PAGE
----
A patient gene expression similarity approach leads to new perspectives in disease comorbidity

05 June 2020

A study led by the Barcelona Supercomputing Center (BSC) suggests that specific patient characteristics (such as gene expression) can be important factors in the development of clinical strategies to treat and manage comorbidities. The work, which goes one step further by investigating comorbidities at the molecular level for hundreds of diseases and thousands of patients, has been published today in Nature Communications.

“Our approach is not only able to confirm known comorbidities, but also to provide concrete leads into the biological processes involved, a first step towards comorbidity management and prevention”, says Jon Sánchez, first author of the study working at the computational biology group led by Alfonso Valencia, director of the Life Sciences department at BSC.

The fact that many people suffer from more than one disease, known as comorbidity, has become one of the main challenges for the 21st century aging population, as it mainly affects the elderly, decreasing treatment options and patients’ life expectancy while increasing health care costs.

We know about comorbidity relations mainly from epidemiological studies, where the numbers of people simultaneously suffering from two or more diseases are registered and compared to the rest of the population. Those approaches provide a global overview on the higher or lower probability of developing a secondary disease when already suffering from a previous one. A well-known example is the higher risk of heart failure in patients with hypertension, described to be 4 times higher than in non-hypertensive patients. On the other hand, a lower than expected probability of developing lung cancer in patients suffering from Alzheimer’s disease has been described. The actual reasons behind many of those positive and negative correlations are largely unknown.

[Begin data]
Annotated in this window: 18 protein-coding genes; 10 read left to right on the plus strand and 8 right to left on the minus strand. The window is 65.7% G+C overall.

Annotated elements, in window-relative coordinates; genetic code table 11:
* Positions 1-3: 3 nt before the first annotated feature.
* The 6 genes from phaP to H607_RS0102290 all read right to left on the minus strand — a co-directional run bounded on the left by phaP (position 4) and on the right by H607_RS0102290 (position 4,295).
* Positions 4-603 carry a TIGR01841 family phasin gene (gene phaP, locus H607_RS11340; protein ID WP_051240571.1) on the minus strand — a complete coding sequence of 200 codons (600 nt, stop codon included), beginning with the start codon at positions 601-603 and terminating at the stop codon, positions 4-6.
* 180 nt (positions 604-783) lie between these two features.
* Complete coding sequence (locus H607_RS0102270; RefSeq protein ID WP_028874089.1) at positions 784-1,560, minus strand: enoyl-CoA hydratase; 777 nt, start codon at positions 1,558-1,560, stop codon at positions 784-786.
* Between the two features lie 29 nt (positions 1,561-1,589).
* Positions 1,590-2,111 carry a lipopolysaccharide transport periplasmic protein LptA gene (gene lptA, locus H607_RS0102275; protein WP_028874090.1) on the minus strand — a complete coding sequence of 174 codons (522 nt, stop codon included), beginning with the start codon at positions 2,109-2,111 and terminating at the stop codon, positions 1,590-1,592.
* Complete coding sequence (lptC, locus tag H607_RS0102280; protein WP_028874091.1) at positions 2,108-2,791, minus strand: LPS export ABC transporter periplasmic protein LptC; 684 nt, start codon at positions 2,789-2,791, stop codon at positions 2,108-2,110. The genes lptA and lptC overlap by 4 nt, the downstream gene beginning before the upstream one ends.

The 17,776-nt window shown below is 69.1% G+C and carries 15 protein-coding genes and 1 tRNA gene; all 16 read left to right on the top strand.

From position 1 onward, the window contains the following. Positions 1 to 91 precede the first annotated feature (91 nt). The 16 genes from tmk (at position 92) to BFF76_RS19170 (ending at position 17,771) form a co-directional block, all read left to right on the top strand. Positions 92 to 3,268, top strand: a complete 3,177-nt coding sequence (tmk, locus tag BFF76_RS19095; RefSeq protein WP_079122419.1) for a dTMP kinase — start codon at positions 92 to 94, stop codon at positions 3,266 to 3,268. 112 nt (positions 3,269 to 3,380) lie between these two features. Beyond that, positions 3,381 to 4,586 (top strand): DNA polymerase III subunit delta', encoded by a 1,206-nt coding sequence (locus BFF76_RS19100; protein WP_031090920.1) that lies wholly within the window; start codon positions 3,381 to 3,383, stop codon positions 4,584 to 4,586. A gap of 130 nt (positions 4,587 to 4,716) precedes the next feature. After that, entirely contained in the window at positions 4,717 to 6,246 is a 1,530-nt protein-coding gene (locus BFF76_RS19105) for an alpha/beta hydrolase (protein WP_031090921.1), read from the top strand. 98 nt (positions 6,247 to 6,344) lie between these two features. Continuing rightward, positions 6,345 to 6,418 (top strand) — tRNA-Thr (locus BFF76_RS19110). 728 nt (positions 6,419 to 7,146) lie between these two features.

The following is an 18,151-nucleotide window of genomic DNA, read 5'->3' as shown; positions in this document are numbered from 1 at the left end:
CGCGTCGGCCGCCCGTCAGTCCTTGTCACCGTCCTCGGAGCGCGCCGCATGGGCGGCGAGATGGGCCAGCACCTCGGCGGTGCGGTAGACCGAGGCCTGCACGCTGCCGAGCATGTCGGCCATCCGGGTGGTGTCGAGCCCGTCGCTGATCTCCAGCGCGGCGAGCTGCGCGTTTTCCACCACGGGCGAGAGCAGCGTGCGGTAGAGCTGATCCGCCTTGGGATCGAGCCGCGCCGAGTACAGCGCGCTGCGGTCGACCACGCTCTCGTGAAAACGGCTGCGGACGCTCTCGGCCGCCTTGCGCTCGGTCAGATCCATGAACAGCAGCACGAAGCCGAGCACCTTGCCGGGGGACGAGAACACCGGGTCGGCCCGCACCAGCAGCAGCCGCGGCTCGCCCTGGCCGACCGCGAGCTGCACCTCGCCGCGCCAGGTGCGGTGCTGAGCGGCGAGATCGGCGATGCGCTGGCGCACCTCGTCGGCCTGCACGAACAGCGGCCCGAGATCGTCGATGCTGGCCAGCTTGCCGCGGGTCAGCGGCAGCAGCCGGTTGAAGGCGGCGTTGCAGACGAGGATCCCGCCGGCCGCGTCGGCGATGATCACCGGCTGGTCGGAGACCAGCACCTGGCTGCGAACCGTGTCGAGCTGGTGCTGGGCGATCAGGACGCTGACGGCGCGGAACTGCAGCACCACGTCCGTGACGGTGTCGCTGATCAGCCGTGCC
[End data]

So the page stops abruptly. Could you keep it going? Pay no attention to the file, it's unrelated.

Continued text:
Even if at the population level Alzheimer’s disease patients have less chances of getting lung cancer, this doesn’t mean that no one with Alzheimer’s disease will develop lung cancer. In our study we see a lot of variability between patients at the gene expression level, which suggests that some specific group of Alzheimer’s disease patients might actually have the opposite tendency, being at a higher risk of developing lung cancer”, says Jon Sánchez.

This work is a first step towards studying comorbidities at a patient level, proposing a paradigmatic change from the disease-centered to a patient-centered approach, in line with the general idea behind personalized medicine.

The study is the result of a collaborative effort between scientists at the Barcelona Supercomputing Center (BSC), the Spanish National Cancer Research Center (CNIO), the Institute of Evolutionary Biology (IBE), the University of Valencia, the Aix Marseille University and the Centre de Recherches en Cancérologie de Toulouse (CRCT).

Article: “Interpreting molecular similarity between patients as a determinant of disease comorbidity relationships

DOI: 10.1038/s41467-020-16540-x

Link: https://www.nature.com/articles/s41467-020-16540-x